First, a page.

A new study suggests recipients of Moderna’s COVID-19 vaccine may be more likely to suffer repeated infections, perhaps indefinitely.
The study, still in preprint, found participants in Moderna’s adult trial who received the vaccine, and later were exposed to the virus, did not generate antibodies to a key component of the virus as often as did those in the placebo group.
The authors’ findings, which are corroborated by U.K. data that demonstrate the rates of infection are significantly higher in the vaccinated, suggest Moderna knew of this safety signal in 2020 when the vaccine maker was conducting its trials.
The authors of “Anti-nucleocapsid antibodies following SARS-CoV-2 infection in the blinded phase of the mRNA-1273 Covid-19 vaccine efficacy clinical trial“ wrote:
“Among participants with PCR-confirmed Covid-19 illness, seroconversion to anti-N Abs at a median follow up of 53 days post diagnosis occurred in 21/52 (40%) of the mRNA-1273 vaccine recipients vs. 605/648 (93%) of the placebo recipients (p < 0.001).”
Vaccinated participants in the trial who developed breakthrough COVID-19 — meaning they received a positive PCR test — mounted an antibody response to the nucleocapsid portion of the SARS-CoV-2 virus less often than did placebo recipients who tested positive for the virus.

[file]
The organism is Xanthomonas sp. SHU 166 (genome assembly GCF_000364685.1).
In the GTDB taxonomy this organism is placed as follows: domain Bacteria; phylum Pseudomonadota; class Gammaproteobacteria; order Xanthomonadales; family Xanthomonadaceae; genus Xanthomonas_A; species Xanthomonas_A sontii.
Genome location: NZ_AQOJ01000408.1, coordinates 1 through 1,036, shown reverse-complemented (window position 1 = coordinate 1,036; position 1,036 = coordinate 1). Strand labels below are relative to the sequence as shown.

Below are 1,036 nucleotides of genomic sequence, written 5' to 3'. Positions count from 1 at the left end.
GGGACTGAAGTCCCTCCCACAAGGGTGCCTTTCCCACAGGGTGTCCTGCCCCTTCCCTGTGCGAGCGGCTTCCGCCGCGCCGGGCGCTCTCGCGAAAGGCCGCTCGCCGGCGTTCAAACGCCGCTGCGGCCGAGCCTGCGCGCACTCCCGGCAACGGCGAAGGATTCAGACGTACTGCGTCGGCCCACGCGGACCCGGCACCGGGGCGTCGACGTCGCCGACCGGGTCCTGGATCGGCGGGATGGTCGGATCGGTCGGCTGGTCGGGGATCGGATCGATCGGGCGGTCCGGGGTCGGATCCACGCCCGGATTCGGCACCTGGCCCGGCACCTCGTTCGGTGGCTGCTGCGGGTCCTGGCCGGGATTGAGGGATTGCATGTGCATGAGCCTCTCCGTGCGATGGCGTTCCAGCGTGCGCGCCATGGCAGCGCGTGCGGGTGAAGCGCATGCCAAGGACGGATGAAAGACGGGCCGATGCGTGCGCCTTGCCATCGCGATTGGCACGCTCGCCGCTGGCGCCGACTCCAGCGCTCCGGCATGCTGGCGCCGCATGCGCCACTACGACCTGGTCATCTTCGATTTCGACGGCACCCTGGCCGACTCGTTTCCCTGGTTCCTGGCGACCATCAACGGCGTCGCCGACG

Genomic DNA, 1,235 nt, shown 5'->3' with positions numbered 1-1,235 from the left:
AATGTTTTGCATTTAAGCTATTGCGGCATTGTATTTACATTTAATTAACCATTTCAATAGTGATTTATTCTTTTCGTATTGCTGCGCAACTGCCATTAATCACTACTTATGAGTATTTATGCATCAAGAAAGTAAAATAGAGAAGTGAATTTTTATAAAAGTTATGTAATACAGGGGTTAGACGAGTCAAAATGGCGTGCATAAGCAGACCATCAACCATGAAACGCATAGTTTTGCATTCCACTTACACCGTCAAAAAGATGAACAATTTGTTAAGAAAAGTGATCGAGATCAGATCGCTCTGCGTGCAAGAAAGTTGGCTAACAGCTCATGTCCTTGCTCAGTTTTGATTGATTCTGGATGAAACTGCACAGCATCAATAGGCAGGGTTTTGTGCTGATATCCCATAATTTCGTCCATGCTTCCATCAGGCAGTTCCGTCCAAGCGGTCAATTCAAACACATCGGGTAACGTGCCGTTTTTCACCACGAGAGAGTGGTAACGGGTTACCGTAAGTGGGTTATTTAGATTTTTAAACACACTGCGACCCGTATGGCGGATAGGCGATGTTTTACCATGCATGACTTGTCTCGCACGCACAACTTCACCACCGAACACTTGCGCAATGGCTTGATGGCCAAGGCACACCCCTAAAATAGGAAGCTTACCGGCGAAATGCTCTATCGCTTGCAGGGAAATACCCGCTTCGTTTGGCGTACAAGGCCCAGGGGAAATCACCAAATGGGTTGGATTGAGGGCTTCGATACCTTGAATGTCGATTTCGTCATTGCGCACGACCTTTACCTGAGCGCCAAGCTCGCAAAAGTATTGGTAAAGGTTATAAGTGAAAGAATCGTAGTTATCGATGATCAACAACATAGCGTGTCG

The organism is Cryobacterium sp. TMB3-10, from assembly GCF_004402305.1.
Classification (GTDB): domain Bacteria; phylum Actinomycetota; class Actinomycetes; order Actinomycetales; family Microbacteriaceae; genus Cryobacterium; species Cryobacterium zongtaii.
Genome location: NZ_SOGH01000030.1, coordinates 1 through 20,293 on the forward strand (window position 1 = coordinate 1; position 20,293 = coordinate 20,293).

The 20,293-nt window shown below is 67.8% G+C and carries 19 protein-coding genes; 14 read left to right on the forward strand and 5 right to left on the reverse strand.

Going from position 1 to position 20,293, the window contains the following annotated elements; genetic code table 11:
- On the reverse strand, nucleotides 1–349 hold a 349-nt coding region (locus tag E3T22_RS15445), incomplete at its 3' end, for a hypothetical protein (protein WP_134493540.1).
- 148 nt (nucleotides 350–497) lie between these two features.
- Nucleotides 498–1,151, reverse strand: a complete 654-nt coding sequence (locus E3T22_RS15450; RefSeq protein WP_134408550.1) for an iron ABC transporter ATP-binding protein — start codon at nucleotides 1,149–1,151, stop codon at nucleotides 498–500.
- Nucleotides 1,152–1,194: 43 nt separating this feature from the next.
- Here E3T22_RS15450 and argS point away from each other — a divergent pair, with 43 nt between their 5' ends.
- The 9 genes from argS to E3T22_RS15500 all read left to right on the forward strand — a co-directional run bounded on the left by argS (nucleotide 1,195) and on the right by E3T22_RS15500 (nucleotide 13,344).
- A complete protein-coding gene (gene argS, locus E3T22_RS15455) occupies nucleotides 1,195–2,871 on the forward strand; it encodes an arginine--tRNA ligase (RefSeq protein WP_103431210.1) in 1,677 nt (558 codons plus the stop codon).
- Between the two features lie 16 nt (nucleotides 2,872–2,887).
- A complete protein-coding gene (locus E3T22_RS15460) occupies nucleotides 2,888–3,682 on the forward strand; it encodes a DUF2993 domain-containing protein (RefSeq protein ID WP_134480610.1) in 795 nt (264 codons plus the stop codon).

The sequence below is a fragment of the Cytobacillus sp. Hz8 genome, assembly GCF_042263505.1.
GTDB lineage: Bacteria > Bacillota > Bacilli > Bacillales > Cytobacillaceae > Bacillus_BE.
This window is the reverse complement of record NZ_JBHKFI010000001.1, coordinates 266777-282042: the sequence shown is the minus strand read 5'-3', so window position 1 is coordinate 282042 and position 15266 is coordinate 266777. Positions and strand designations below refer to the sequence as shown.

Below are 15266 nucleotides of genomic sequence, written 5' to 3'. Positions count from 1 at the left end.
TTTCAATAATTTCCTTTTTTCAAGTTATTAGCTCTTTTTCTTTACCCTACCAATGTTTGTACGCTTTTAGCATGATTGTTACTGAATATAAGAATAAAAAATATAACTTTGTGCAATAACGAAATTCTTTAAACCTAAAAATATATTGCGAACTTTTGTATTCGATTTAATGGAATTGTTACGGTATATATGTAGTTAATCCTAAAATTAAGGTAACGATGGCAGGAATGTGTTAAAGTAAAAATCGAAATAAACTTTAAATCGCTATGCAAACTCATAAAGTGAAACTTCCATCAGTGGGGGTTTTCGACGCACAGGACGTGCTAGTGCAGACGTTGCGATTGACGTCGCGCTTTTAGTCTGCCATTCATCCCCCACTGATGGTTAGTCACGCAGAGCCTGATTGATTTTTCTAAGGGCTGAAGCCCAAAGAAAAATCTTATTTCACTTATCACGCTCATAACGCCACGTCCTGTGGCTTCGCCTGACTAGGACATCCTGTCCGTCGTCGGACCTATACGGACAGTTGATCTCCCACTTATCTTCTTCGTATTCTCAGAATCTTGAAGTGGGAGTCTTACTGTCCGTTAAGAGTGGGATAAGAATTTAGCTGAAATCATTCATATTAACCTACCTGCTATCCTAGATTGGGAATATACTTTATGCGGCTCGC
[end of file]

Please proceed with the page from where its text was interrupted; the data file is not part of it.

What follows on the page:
The difference was statistically significant, leading the authors to conclude:
“Vaccination status should be considered when interpreting seroprevalence and seropositivity data based solely on anti-N Ab testing.
“As a marker of recent infection, anti-N Abs may have lower sensitivity in mRNA-1273-vaccinated persons who become infected.”
In other words, the authors found that using the presence of anti-nucleocapsid (anti-N) antibodies to determine whether a person was exposed to SARS-CoV-2 will miss some infections. Thus, the sensitivity of this kind of test, when applied to vaccinated individuals, is not ideal.
However, there are more important implications of these findings, as Igor Chudov and others were quick to recognize.
Specifically, the study implies that the reduced ability of a vaccinated individual to produce antibodies to other portions of the virus may lead to a greater risk of future infections in the vaccinated compared to the unvaccinated.
It is important to note that this is not just another argument for the superiority of natural immunity.
Rather, this is evidence suggesting that even after a vaccinated person has a breakthrough infection, that individual still does not acquire the same level of protection against subsequent exposures that an unvaccinated person acquires.
This is a troubling finding, and something investigators conducting the Moderna vaccine trial likely knew in 2020.
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